Police target cellphone use

By Sam Hurley

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Police carried out cellphone, seatbelt and child restraint checks yesterday as part of a month-long operation with RoadSafe Hawke's Bay. Photo / Paul Taylor
Police carried out cellphone, seatbelt and child restraint checks yesterday as part of a month-long operation with RoadSafe Hawke's Bay. Photo / Paul Taylor

Hawke's Bay motorists continue to flout the law prohibiting the use of a cellphone while driving, an offence which police are ready to crack down on.

This month marks the four-year anniversary of legislation banning the use of mobile phones while driving, with police statistics showing more than 220 Hawke's Bay motorists were handed infringement notices over the past year for breaking the law.

A month-long Roadsafe Hawke's Bay campaign in conjunction with police is now under way to catch drivers and raise awareness of the law.

Road policing and alcohol harm officer in charge Senior Sergeant Greg Brown said police had "zero tolerance" for any offences detected.

"A range of tactics will be used during the month, including highly visible checkpoints and less obvious sites with staff in plain clothes spotting offending drivers, reinforcing the message anywhere, anytime.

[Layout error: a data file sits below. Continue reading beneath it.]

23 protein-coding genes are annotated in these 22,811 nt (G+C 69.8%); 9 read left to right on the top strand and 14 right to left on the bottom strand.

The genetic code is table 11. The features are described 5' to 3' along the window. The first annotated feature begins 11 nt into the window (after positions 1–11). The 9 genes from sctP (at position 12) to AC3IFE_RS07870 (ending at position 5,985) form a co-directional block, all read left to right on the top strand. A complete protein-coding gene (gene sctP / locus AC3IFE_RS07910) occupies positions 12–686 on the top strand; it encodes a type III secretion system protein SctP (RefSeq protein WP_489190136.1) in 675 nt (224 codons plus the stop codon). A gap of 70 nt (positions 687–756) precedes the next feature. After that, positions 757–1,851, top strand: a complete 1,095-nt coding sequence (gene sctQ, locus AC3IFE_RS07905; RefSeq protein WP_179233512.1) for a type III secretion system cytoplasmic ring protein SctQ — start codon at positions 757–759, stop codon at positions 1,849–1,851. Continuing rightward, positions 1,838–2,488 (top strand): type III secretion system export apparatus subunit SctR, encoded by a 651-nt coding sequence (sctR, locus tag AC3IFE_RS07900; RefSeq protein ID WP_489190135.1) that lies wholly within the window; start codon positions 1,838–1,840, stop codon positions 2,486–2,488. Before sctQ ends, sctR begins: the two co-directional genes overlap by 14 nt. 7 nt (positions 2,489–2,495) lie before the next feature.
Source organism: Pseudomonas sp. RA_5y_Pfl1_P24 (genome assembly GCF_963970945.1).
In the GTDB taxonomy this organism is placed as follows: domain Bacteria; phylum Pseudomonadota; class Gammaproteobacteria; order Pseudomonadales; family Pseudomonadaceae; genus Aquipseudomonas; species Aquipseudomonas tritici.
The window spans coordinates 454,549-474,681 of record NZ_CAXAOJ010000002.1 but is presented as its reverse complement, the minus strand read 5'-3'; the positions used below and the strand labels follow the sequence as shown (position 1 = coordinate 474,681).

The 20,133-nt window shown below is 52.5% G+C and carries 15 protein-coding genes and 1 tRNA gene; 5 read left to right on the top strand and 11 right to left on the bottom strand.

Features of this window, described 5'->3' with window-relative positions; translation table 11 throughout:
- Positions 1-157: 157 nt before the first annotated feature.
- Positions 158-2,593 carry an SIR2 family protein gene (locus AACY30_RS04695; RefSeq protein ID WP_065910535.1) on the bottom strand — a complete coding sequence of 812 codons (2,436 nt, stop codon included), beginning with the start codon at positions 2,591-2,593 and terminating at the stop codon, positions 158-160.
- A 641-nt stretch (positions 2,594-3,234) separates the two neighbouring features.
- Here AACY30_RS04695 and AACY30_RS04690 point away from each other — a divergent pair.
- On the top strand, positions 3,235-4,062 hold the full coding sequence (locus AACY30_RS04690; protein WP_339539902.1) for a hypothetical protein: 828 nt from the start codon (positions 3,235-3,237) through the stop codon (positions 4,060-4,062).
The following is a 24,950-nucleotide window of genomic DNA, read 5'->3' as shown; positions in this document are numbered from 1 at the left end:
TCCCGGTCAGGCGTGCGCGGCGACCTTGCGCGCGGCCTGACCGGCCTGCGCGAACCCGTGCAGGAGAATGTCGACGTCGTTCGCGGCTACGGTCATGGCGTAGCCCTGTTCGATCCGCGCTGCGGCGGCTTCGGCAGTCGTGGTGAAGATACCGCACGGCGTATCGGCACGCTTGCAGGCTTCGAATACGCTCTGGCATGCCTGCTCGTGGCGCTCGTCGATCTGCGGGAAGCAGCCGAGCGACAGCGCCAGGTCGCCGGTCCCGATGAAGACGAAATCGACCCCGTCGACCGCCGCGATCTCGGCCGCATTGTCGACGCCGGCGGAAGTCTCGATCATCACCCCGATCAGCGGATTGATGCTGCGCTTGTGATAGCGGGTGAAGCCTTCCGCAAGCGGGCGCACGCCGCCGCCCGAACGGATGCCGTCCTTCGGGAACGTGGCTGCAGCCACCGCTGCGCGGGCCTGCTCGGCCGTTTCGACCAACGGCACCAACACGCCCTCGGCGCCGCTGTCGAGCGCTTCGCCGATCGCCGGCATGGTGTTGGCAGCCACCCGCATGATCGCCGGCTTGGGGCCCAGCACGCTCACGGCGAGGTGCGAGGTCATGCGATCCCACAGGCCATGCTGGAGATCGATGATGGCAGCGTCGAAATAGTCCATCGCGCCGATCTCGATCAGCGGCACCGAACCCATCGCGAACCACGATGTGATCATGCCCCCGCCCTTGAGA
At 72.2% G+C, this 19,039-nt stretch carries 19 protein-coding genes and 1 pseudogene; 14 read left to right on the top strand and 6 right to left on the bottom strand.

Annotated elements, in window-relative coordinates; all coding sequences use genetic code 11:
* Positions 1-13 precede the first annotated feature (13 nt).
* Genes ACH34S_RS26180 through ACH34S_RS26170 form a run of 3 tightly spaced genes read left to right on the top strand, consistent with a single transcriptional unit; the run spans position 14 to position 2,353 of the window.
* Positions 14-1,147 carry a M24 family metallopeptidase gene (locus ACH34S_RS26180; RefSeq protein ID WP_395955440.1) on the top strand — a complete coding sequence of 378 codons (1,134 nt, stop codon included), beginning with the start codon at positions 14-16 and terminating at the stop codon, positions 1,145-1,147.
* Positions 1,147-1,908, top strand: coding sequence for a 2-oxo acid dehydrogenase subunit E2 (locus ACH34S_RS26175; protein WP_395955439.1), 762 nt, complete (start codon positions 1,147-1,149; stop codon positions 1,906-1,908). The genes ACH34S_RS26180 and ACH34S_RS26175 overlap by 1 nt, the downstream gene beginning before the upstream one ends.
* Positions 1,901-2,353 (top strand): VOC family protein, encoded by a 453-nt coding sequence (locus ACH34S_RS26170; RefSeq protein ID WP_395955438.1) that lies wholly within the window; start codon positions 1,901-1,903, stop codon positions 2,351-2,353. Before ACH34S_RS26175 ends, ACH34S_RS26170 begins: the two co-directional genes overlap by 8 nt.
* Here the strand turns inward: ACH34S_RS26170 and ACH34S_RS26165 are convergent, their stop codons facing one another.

"You either always pull over to talk on your cellphone and always put your seatbelt on, or you don't.

If you don't, then you need to change."

He said it was interesting to hear people talk about receiving a ticket in social circles.

"Often it is explained indignantly and with an air of projected blame - the police officer spoilt their day. But the facts and the rules are very clear, seatbelts save lives and distracted drivers kill people."

In the past year about 220 people had been issued an infringement for using a cellphone while driving but it was only the "tip of the iceberg", he said.

"Young, old, business people, mums with kids in their car, You often see a range of people who flout the law. What those people have to think about is if a moment's inattention resulted in them crashing or hitting a pedestrian, then how important would that call be?

"No call is worth that risk," Mr Brown said.

Roadsafe Hawke's Bay regional manager Linda Anderson said drivers had a responsibility to keep safe, which also involved the safety of others.

"Firstly, it is illegal and dangerous and we know from the statistics that drivers simply cannot text or talk on the phone while they are driving." The tragic consequences of driving while distracted were witnessed in 2010, when 93-year-old Phyllis Penman died after being hit on a Hastings pedestrian crossing near Hawke's Bay Hospital by a car with a text-messaging driver.

For dangerous driving causing death, Curtis Ray Lawson was sentenced in the Napier District Court to nine months' home detention and disqualified from driving for three years.

Mrs Penman's granddaughter Helen Small said she will continue to speak out against drivers using cellphones.

- HAWKES BAY TODAY

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